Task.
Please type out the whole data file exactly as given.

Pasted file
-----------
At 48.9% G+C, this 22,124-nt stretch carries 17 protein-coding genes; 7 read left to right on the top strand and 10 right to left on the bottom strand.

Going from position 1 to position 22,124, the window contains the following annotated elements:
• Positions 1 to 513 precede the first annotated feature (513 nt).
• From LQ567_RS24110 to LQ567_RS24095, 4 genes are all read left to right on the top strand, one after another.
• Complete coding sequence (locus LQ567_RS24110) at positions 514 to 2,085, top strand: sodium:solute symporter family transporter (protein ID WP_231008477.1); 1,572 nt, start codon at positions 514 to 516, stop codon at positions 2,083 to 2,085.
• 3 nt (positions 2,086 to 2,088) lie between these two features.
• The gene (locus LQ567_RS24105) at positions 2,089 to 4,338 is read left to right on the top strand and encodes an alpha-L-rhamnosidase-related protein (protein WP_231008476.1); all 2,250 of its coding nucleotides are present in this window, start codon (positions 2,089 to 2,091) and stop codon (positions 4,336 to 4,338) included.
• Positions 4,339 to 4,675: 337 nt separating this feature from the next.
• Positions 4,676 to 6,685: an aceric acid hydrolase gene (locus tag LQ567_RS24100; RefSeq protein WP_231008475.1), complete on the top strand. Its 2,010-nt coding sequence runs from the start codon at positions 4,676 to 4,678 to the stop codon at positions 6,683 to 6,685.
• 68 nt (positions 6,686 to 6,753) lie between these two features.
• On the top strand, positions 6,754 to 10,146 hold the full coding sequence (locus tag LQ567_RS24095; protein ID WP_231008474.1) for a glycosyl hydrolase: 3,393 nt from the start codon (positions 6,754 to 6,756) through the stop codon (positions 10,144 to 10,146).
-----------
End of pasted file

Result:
At 48.9% G+C, this 22,124-nt stretch carries 17 protein-coding genes; 7 read left to right on the top strand and 10 right to left on the bottom strand.

Going from position 1 to position 22,124, the window contains the following annotated elements:
• Positions 1 to 513 precede the first annotated feature (513 nt).
• From LQ567_RS24110 to LQ567_RS24095, 4 genes are all read left to right on the top strand, one after another.
• Complete coding sequence (locus LQ567_RS24110) at positions 514 to 2,085, top strand: sodium:solute symporter family transporter (protein ID WP_231008477.1); 1,572 nt, start codon at positions 514 to 516, stop codon at positions 2,083 to 2,085.
• 3 nt (positions 2,086 to 2,088) lie between these two features.
• The gene (locus LQ567_RS24105) at positions 2,089 to 4,338 is read left to right on the top strand and encodes an alpha-L-rhamnosidase-related protein (protein WP_231008476.1); all 2,250 of its coding nucleotides are present in this window, start codon (positions 2,089 to 2,091) and stop codon (positions 4,336 to 4,338) included.
• Positions 4,339 to 4,675: 337 nt separating this feature from the next.
• Positions 4,676 to 6,685: an aceric acid hydrolase gene (locus tag LQ567_RS24100; RefSeq protein WP_231008475.1), complete on the top strand. Its 2,010-nt coding sequence runs from the start codon at positions 4,676 to 4,678 to the stop codon at positions 6,683 to 6,685.
• 68 nt (positions 6,686 to 6,753) lie between these two features.
• On the top strand, positions 6,754 to 10,146 hold the full coding sequence (locus tag LQ567_RS24095; protein ID WP_231008474.1) for a glycosyl hydrolase: 3,393 nt from the start codon (positions 6,754 to 6,756) through the stop codon (positions 10,144 to 10,146).